41: A Portrait of My Father stands alone because there is simply nothing to compare it with. George W. Bush writes that the idea for the book largely grew from the fact that John Quincy Adams didn't have a chance to complete a similar book. The daughter of the distinguished historian, David McCullough, author of John Adams, told President Bush that one of her father's biggest regrets was the lack of a John Quincy Adams biography of his father, and that she believed Bush needed to write one about his father "for history's sake." Bush writes that the seed was planted in that conversation, and I'm grateful because of it. For all of the contributions that David McCullough has made to the study of American history, this indirect contribution may end up being one of the most important.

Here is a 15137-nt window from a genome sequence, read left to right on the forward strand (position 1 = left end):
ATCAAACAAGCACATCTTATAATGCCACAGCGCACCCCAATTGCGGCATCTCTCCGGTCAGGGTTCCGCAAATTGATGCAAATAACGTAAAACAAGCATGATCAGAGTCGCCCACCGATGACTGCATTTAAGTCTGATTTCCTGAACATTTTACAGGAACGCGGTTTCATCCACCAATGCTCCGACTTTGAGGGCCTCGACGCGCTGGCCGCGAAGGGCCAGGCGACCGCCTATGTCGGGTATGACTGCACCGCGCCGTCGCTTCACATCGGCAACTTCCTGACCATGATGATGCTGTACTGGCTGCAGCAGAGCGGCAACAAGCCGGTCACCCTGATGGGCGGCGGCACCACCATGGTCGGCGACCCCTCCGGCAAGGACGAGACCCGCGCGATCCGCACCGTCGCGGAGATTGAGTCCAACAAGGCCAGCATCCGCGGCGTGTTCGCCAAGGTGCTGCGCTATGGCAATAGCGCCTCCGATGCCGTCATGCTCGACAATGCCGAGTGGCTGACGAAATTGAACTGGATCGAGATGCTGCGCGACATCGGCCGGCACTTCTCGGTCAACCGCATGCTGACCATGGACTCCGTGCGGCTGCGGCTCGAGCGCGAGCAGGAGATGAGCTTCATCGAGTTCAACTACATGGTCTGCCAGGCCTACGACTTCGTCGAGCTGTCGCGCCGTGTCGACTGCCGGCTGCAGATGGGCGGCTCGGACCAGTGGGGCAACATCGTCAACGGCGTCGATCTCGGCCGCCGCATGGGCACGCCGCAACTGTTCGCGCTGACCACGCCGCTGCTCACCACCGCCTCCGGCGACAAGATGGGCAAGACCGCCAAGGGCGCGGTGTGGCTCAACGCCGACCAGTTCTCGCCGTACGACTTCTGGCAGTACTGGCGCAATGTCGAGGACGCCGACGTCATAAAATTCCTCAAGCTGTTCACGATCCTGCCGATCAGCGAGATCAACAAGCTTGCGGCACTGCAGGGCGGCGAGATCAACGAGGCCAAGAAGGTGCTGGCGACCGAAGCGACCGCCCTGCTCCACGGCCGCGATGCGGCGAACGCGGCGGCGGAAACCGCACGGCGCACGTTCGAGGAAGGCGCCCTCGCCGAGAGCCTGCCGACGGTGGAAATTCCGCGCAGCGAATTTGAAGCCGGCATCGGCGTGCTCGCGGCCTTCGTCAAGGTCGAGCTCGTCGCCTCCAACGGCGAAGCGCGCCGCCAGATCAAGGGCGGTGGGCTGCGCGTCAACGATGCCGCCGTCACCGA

As someone who is endlessly fascinated by the Presidents and the Presidency and has made the study of the office and its occupants a significant part of my life's journey, one of the topics that has always stood out to me is what the Presidents have thought about each other. For all of the things that are written and said and insinuated about the Presidents, only those who have served in the office truly know what the job is. When Presidential campaigns roll around, candidates and pundits and voters argue over which politician has the best experience to be the most powerful person in the world. In reality, nobody is really "ready" to be President until after they've been President for a while. There is nothing that can fully prepare anyone for the magnitude and magnificence of the job. The responsibility is just as much of a burden as it is an honor; it's the most punishing, exacting, thankless, underpaid job in the world. And only 43 people in history have ever experienced it.